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Obama staff changes may affect policies on Taiwan

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As US President Barack Obama reshuffles his top staff in preparation for next year’s presidential election, there could be substantial change in the administration’s Asia team with implications for US policy on Taiwan.

The White House doors are spinning with a series of major developments in the past week and more are expected in the weeks and months to come.

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PLA drive targets Taiwan: US study

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A major new analysis concludes that China’s military modernization program has focused on building capabilities to coerce Taiwan into unification.

The analysis also says the program is aimed at establishing air supremacy over Taiwan and interdicting and destroying US surface ships entering the region.

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Activists urge ban on buying, selling of animal traps

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Animal rights activists yesterday urged the government to ban the purchase and sale of animal traps, as many pets as well as children have fallen victim to them.

Showing a picture of a black dog surrounded by seven newborn puppies, Juan Mei-ling (阮美玲), executive director of Life Caring and Animal Rescue Organization, said the dog lost part of its front paw after being caught in a trap in Sindian District (新店), New Taipei City (新北市), last month.

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DPP criticizes civil servant perk law

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Retired junior public servants will soon see a nice boost in their savings, as a law increasing the amount of money they can deposit into an 18 percent preferential interest rate account comes into effect this year.

The move, passed by the legislature last year, was criticized by Democratic Progressive Party (DPP) lawmakers yesterday as unfair and unnecessary as interest rates in public banks continue to hover below 2 percent, despite a 0.125 interest rate hike announced last week by the central bank.

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Referendum proposal likely to be rejected: TSU head

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Taiwan Solidarity Union (TSU) Chairman Huang Kun-huei (黃昆輝) yesterday said the chances that a review committee that has already rejected proposals for a referendum on a controversial trade pact with China would treat a fourth and final bid on the matter any differently were very slim.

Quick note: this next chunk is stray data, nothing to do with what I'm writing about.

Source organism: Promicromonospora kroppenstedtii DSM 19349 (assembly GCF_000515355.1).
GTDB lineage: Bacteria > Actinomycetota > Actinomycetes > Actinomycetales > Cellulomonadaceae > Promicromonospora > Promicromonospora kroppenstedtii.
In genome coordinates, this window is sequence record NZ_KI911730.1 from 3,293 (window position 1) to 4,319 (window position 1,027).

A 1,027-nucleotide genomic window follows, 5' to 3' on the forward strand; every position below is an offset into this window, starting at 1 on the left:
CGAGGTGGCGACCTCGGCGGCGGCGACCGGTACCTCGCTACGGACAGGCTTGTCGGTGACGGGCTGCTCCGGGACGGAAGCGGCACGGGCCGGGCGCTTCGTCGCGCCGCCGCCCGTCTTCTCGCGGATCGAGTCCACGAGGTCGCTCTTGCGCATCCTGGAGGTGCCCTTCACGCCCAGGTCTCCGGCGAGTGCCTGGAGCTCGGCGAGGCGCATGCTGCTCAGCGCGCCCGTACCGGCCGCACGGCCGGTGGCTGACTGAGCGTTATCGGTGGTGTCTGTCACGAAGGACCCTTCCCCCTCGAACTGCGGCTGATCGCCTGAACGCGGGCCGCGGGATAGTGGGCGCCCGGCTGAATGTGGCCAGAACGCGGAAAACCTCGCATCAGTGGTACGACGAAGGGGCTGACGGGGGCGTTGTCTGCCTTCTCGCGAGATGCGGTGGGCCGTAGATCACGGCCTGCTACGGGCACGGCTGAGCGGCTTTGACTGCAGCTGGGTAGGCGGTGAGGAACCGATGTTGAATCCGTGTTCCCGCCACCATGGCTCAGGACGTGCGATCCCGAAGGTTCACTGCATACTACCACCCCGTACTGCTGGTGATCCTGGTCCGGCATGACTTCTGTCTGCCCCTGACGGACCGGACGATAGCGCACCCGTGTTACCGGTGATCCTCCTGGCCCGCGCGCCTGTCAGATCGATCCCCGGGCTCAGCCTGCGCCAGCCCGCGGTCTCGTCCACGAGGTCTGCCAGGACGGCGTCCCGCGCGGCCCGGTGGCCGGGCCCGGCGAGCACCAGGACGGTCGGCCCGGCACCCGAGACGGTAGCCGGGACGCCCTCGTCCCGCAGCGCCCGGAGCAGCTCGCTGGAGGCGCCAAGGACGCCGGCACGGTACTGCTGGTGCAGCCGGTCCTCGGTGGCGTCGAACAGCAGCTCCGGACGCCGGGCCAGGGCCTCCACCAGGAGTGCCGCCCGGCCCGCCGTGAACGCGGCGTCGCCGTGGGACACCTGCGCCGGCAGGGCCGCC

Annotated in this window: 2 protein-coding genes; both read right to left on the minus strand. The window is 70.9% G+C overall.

Speaking outside a hearing held to determine the legality of his latest proposal to turn the Economic Cooperation Framework Agreement (ECFA) over to a public vote, Huang said the committee would likely turn it down when it reviews it tomorrow, despite the fact that referendums are a “basic right.”

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Prison head says Chen can receive treatment in jail

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The head of the Taipei Prison yesterday said there was no need for former president Chen Shui-bian (陳水扁) to receive medical treatment outside the prison, even though he has recently complained about feeling unwell.

Fang Tze-chieh (方子傑) was responding to a call by Chen Chih-chung (陳致中), the son of the former president, for authorities to allow his father to leave jail to receive check-ups or treatment.

Last Updated ( Tuesday, 04 January 2011 09:05 ) Read more...
 

Aborigines protest ROC repression

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While the government was staging a series of events to celebrate the Republic of China’s (ROC) centennial, dozens of Aborigines staged a demonstration in front of the Presidential Office early yesterday morning in which they accused the ROC government of repression and exploitation of the nation’s Aborigines.

Early in the morning yesterday, dozens of Aborigines — mostly Atayals from New Taipei City (新北市), Taoyuan, Hsinchu, Miaoli and Yilan Counties as well as from Greater Taichung — gathered at Liberty Square in Taipei not long after a New Year’s flag-raising ceremony in front of the Presidential Office ended and the crowd was walking away from Ketagalan Boulevard.

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Newsflash


A passenger stands after arriving at the nearly deserted train station in Wuhan, China, yesterday.
Photo: AFP

China yesterday locked down two major cities in a province at the center of a deadly coronavirus outbreak, banning airplanes and trains from leaving in an unprecedented move aimed at containing the disease, which has already spread to other countries.